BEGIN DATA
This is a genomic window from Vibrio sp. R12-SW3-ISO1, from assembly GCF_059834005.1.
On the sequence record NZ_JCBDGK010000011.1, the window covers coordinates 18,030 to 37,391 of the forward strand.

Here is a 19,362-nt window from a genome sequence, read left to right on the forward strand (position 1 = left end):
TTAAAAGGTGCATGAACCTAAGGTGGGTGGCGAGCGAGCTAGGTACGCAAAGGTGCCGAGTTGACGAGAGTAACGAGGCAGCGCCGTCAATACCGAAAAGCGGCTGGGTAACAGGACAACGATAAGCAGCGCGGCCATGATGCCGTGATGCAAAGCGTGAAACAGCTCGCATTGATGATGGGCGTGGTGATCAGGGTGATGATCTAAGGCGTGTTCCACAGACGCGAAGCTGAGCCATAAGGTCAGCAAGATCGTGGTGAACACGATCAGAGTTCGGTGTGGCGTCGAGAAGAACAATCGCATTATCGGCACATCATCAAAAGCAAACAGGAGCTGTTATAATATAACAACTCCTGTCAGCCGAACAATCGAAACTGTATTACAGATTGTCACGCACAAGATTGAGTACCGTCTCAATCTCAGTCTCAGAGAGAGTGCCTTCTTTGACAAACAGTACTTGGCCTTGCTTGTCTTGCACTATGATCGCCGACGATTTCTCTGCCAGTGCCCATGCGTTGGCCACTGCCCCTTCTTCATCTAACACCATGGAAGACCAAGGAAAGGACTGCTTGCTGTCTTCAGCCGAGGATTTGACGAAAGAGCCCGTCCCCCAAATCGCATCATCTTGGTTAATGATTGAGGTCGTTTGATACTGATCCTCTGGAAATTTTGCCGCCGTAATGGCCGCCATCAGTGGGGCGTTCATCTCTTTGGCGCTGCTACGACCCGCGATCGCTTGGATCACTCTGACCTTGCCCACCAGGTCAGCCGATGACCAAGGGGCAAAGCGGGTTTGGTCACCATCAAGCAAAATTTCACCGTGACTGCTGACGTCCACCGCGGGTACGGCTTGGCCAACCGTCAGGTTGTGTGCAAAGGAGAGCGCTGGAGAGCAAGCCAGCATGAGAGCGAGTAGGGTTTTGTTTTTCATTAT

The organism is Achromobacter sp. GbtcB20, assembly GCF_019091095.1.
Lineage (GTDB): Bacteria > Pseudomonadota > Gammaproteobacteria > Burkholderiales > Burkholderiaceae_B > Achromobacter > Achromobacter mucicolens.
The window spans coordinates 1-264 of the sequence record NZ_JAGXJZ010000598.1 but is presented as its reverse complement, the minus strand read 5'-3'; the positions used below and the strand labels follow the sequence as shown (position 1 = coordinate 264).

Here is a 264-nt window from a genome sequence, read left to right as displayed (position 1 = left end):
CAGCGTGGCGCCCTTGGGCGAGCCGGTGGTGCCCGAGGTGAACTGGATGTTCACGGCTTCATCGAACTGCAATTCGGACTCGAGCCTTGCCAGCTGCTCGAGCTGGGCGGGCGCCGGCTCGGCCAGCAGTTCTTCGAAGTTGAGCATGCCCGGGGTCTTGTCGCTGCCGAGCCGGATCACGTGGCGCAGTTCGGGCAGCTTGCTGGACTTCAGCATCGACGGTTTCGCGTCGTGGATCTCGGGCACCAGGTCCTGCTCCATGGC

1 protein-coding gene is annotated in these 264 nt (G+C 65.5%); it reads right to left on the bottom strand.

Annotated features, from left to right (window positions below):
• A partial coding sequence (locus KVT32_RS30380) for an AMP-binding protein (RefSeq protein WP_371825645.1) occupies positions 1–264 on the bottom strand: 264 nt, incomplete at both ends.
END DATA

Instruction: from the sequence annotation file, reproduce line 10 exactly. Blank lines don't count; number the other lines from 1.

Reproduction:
1 protein-coding gene is annotated in these 264 nt (G+C 65.5%); it reads right to left on the bottom strand.